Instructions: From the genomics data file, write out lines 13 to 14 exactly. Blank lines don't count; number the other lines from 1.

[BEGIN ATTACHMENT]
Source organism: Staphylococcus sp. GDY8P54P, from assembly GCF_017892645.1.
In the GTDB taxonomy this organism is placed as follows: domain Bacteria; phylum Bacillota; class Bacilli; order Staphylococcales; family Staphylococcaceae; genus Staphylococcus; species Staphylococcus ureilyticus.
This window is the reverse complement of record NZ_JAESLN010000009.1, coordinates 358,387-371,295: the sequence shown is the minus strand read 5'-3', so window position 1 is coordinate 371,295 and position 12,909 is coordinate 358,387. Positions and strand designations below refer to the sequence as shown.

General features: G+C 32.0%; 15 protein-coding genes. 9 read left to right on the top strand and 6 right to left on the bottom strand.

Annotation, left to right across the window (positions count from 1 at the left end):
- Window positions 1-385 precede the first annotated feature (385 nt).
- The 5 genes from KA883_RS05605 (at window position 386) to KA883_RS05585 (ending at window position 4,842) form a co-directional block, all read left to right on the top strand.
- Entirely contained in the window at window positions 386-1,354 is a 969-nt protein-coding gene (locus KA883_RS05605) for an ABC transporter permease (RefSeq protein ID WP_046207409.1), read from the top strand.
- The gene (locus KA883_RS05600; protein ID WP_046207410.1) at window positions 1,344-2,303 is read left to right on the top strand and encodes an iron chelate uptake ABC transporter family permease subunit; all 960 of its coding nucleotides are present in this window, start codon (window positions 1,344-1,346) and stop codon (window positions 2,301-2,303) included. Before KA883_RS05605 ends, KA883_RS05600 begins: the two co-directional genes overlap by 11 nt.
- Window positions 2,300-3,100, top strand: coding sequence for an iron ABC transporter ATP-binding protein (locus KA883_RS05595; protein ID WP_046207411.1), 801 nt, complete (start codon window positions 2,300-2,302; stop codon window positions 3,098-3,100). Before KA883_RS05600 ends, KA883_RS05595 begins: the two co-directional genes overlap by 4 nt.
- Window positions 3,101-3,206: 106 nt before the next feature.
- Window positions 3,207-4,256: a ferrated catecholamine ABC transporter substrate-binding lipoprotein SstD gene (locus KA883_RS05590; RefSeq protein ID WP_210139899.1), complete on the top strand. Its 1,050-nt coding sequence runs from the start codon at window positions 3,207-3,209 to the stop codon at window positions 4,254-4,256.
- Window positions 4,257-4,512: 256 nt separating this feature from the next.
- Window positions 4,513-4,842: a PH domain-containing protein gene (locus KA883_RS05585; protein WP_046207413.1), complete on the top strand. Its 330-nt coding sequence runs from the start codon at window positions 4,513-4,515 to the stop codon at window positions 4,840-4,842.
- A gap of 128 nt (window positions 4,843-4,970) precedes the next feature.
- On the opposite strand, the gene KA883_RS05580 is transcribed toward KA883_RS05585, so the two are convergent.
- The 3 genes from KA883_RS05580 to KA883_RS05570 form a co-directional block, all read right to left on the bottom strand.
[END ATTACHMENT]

- Window positions 4,257-4,512: 256 nt separating this feature from the next.
- Window positions 4,513-4,842: a PH domain-containing protein gene (locus KA883_RS05585; protein WP_046207413.1), complete on the top strand. Its 330-nt coding sequence runs from the start codon at window positions 4,513-4,515 to the stop codon at window positions 4,840-4,842.